For most of the year, Mashiko is a sleepy little town of kilns, pottery shops and vegetable farms that seems to have been forgotten by the rest of the world.
The last time I visited, a few years ago, the main street was deserted, many of the shops appeared to be closed and there were few indications of the legendary fame the town enjoys as the adopted home of Shoji Hamada, a leading figure of Japan’s folk art movement and one of the most influential potters of the 20th century.
But twice a year, Mashiko is completely transformed into a hotbed of commercial activity, with more than 800,000 visitors swarming into this quiet community of just 23,000 residents.
The Mashiko Pottery Fair, held during Japan’s Golden Week holidays from April 29 until the weekend after May 5, and again in early November, is testament to Japan’s enduring love affair with hand-crafted ceramics. I was amazed not just by the multitude of ceramic lovers traveling from afar to browse among hundreds of stalls in search of that special plate or vase, but also by the huge number of artists, young and old, who have made pottery their life’s work.
We had been warned that the fair would be crowded and that we should aim to arrive early to secure parking space near the fair grounds. Nevertheless, we were ill-prepared for the long traffic line into town when we set off for Mashiko on a clear, sunny morning in late April.
The fair was not scheduled to start until 9 a.m., but by 8 a.m. Mashiko was already buzzing, with shoppers thronging the town’s streets and hungry souls milling around noodle stalls that were not quite ready for business.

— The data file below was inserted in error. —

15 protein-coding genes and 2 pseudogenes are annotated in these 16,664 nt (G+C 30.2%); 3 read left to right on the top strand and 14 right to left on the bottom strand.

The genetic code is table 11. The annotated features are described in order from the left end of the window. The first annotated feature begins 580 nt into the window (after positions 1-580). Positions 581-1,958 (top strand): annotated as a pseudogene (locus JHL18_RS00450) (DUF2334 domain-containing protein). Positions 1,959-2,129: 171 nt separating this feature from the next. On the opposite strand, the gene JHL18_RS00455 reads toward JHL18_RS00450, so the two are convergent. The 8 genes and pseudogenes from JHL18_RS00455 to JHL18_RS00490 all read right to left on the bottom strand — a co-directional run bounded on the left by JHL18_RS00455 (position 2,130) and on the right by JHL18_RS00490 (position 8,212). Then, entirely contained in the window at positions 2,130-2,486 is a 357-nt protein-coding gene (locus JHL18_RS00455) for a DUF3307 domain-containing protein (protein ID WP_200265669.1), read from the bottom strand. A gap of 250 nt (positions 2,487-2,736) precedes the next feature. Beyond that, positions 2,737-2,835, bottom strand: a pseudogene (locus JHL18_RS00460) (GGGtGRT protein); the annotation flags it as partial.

After a quick bite, we wandered up the main street past stalls offering everything from ceramic utensils to locally grown vegetables. One of the first things that drew our attention was a booth selling not pottery but plants that had been transformed into charcoal.
The blackened plants looked beautiful in their baskets and we couldn’t resist buying the largest bunch.
We continued up the main street, checking out the more interesting wares and chatting with the mostly young artists who had made them.
One young artist whose work caught my attention was Akito Katsumura, whose porcelain bowls and oversized mugs have a clean, contemporary look.
Katsumura, who works in Saitama, skips the usual step of bisque-firing the unglazed porcelain and hand draws his designs directly onto the unfired porcelain before firing them at very high temperatures.
I like the smooth but matte surface of his work and the fine lines of his designs, which are based on traditional Japanese patterns but look contemporary.
We chose a set of 10 bowls to take home with us, which we were able to pay for with a credit card. Most sellers at the fair, who are independent artists, don’t accept credit cards, so be sure to take plenty of cash with you. Only a few, like Katsumura, will accept credit cards, and even then only if the total price of the purchase is high enough.
During the pottery fair, Mashiko takes on a distinctly Woodstock-like atmosphere, with stalls selling 1970s-style cotton dresses, colorful T-shirts and trinkets.
We took a fortuitous turn at a side street that led us to an elevated area where we found Yuta Uchida, whose work intrigued us. His mugs, plates and bowls are matte black on the outside but have a shiny black/brown glaze on the inside, making for a beguiling contrast.
Uchida explained that the matte black exterior of his pieces is achieved by mixing black clay with porcelain.
After checking out several more stalls on the main street and on side streets, we headed over to see our friend Ian Hayden, who regularly exhibits his woodwork at the Mashiko Pottery Fair.